For most of my life, I thought that the most important activity for a Christian was to attend church or mass on Sundays. I’m not sure if I was just ignorant of what everyone else knew, or if this was the common mentality. To be honest, I kind of thought that going to church was both the beginning and end of being a Christian. I’m afraid that, even if we don’t admit it, for too many Christians, attending service on Sunday allows us to feel as if we have attained the highest achievement possible in our lives. Maybe so many only go occasionally so that it can mean more when they do.
In his first letter to Timothy, Paul wrote about some of the things that should be the focus of a worship service. As I read and study his letter, I can’t help but think that I was not only wrong about what going to church was supposed to mean to the Christian, but I was dead wrong! Paul wrote about how he considered himself to be the most sinful of people (1:15), and yet God showed him grace. He intentionally lowered himself for the sake of elevating others. He wrote to Timothy about the importance of perseverance for the sake of sharing that grace with others (1:15-20).
Then he wrote:
I urge, then, first of all, that requests, prayers, intercession and thanksgiving be made for everyone--for kings and all those in authority, that we may live peaceful and quiet lives in all godliness and holiness. This is good, and pleases God our Savior, who wants all men to be saved and to come to a knowledge of the truth. (1 Tim 2:1-4 NIV)
Paul had told Timothy that the first thing they needed to do was to pray, intercede, and be thankful for every person, including the leaders and kings who had persecuted them, proved to be corrupt, and absolutely exploited them for personal gain. Paul urged Timothy to teach the church body that they were to gather for the sake of others. This is a key to what Church is supposed to be about.
God’s desire is that no one would face an eternal death. God’s desire is that every person would quit resisting the truth and allow Him to show them grace and to bring them life. God’s love and grace are extended to every person who would receive it. Is ours? You see, when church becomes this thing we do as the highlight of the Christian’s week, then church becomes about the Christian. However, when church becomes the opportunity to humble oneself before God and raise others up to Him—even those who persecute, hate, oppress, or exploit us—then worship becomes for the sake of others. This, according to Paul, “pleases God”. Maybe pleasing God is not a bad idea for the Christian!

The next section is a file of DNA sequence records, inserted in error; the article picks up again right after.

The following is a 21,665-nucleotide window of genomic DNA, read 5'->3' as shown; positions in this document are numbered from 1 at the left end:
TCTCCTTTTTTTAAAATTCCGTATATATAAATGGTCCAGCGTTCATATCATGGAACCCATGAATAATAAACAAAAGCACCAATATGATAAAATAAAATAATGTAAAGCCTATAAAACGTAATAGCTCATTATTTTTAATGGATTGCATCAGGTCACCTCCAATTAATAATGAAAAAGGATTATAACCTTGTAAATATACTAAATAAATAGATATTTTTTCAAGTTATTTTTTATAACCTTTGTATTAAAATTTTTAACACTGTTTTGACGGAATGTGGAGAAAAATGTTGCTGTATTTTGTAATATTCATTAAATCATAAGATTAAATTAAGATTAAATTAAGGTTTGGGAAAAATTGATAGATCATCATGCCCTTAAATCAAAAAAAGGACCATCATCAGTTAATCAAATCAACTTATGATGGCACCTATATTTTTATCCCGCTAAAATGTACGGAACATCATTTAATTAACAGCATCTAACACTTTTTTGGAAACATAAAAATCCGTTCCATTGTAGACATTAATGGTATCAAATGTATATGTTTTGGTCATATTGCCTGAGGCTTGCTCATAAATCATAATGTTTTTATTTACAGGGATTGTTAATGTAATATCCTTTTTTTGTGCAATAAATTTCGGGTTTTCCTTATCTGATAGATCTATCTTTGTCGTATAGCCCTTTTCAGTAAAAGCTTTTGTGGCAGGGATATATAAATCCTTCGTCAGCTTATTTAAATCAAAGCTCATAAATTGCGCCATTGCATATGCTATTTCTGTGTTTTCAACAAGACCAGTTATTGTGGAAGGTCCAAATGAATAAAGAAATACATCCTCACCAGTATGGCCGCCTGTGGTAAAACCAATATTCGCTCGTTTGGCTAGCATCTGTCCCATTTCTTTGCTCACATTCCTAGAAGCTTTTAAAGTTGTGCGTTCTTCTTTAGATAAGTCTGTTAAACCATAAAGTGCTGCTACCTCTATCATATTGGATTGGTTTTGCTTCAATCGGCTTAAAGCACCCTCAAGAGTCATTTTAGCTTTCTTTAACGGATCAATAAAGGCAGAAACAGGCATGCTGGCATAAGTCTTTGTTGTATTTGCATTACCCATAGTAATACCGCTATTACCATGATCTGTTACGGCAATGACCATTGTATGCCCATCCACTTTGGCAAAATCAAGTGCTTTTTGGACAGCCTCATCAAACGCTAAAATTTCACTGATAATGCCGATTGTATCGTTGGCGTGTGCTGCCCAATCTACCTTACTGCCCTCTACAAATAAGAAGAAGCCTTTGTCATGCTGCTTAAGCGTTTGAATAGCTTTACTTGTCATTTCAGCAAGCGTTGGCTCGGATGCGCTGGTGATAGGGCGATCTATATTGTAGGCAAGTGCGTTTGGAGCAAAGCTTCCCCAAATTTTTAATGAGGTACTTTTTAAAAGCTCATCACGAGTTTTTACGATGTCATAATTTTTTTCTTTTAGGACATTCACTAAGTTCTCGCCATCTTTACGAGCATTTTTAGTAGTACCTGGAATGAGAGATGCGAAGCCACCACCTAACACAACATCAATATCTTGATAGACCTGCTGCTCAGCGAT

Often, we hear people talk about “their” church. I know I talk about Mercy Springs that way, it’s “my” church. The popular campaign that many churches have been using over the last couple of years has been “I love my church!” That’s great! We should love our church. It does, however, remind us that our common Christian belief about church is that it is for me. It’s not. It’s for everyone else.
I need to attend regular church services and worship…and grow…and be humbled…and pray, intercede, and be thankful for others. I need to do this so that I can love others better. I need to do this so that I can stop thinking about what God can do for me and instead, consider how He can change me so that I will better serve others. I need Him to change me so that I can love others enough to help them come to know the God who poured His grace out upon me. See, it’s not “my” Church. It’s His, and He wants that person that I despise, or that you despise, to receive His grace as freely as you or I did. Consider that the next time you attend your church. I pray it changes our outlook to be more like Christ’s.
Grafted by His Grace,
Pastor Raul Granillo